The success of this proposition will depend on OneDo’s careful control of client usage. There is a high risk of people “binging” here, since flights are expensive. The worst case scenario is that clients with too much time on their hands will book flights daily and cause costs to skyrocket. American Airlines (AA) launched a similar deal back in 1981, offering unlimited lifetime first-class flights for a one-time payment of $250K. While the deal offered AA a quick means of raising funds, some clients took full advantage of the deal, with one man taking 16 round trips from the U.S to London in 25 days, which would have cost $125K at full price.
OneDo’s safety net has multiple layers. First, flights are limited to a specified geographical zone. Secondly, flights (for reasons of security) must be booked under a specific name, and third, clients can only have four open reservations at one time. More expensive add-ons allow last minute flight booking up to six hours in advance, and up to eight open reservations at one time.
Frizzy fashionistas in the city that never sleeps have received a gift from the gods with the AYCE VIVE blowout app. Once viewed as an expensive act of pure decadence reserved only for your best friend’s wedding or high school reunion, VIVE have made blowouts- having your hair washed, dried and styled by a professional- an affordable luxury for New Yorkers.
Blowouts cost an average of $40-50 per single session and VIVE offers a $99 AYCE package. Without controls in place, this could easily lead to users who get blowouts multiple times a week. Why wash your hair at home when a professional can wash, dry,and style it for you at a low net cost?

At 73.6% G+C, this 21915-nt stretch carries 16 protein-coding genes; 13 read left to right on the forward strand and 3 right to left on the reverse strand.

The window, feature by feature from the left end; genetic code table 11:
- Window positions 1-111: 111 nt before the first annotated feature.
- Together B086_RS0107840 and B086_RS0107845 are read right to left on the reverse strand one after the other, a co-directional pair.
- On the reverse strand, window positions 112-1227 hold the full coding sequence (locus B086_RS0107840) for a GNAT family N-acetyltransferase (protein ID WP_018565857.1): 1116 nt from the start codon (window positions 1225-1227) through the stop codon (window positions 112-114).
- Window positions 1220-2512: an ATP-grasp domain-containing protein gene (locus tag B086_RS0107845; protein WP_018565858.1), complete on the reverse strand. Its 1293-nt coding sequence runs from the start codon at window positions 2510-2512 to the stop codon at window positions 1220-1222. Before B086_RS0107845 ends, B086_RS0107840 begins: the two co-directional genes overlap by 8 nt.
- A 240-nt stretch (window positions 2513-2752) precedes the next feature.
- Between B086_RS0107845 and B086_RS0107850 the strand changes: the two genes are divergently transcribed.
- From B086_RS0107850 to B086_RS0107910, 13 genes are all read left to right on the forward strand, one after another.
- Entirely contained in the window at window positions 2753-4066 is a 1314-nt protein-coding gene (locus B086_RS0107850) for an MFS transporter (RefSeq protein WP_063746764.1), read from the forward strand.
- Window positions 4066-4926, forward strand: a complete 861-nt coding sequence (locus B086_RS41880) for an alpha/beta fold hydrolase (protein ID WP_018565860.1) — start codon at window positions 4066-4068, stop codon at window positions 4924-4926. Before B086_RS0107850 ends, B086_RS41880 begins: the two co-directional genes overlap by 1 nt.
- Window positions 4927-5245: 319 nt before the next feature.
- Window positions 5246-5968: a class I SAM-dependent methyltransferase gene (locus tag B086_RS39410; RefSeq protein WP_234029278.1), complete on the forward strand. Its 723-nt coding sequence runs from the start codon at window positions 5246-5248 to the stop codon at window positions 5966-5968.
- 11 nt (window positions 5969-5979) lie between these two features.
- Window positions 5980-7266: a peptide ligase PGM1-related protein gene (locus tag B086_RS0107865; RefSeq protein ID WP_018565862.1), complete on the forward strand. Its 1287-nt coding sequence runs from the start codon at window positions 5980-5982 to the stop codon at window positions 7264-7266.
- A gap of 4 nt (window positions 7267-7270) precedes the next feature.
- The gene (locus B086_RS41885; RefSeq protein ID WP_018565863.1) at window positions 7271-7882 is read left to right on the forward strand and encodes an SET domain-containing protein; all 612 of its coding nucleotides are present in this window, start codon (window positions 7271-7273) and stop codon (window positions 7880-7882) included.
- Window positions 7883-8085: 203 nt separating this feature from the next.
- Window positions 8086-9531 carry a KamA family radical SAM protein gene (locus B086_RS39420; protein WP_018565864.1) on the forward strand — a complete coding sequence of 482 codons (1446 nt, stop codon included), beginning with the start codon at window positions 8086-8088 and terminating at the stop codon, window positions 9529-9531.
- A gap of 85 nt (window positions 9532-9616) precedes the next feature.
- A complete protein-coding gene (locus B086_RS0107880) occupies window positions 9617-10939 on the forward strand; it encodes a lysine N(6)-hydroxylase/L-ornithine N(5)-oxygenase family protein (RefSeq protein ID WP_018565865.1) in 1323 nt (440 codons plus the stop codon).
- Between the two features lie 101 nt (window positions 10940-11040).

VIVE prevents this from hurting hair salons by choosing where users go for them. The company is affiliated with more than 100 salons in the NYC area, and users are assigned a salon via the app based on their requested destination. This spreads the costs and reduces the risk for each business. In addition, the guidelines are clear as to the services included: blowouts don’t include haircuts or any extra services, only washing and drying. This helps keep time requirements and costs to a minimum.
There are countless boutique fitness studios in urban areas around the country. ClassPass realized that there was a huge opportunity in giving fitness enthusiasts access to all of these studios for one, set monthly price. ClassPass offers exercisers the AYCE choice of thousands of fitness classes, including yoga, spinning, circuit training, dance, kickboxing, and crazy combinations of them all.
The plan costs between $79 and $129, depending on where you live. It is great for users, who get to keep their workout routine new and interesting without breaking the bank, as well as for studios, who often struggle to bring regular clients in the door.
While you’d think that attending workout classes might be limited by work, day-to-day commitments, and exhaustion, there are those fitness nuts out there who would attend multiple classes a day if you left them. ClassPass buttresses against this risk with its rule that you can only visit the same studio up to three times a month. Like VIVE, this prevents partner locations from getting hit too hard. And if users don’t show up or cancel within 12 hours, they have to pay a fee.
Always be prepared
When deciding whether to offer an AYCE subscription for your service, it is best to take into account the worst case scenario. Consumers are always hungry, and as the armageddon-like scenes which emerge in malls every black Friday show us, Americans are passionate about deals and savings, and will go to great lengths to take advantage of them. The benefit of this attitude is that if people think they will get great value for their money, their interest will soar. Putting in the groundwork, assessing risks, calculating gains and losses, and having a secure safety net in place are key to ensuring the AYCE model actually works for your business.
Sukey Gaven is CEO and founder of all-you-can-eat graphic design service Undullify.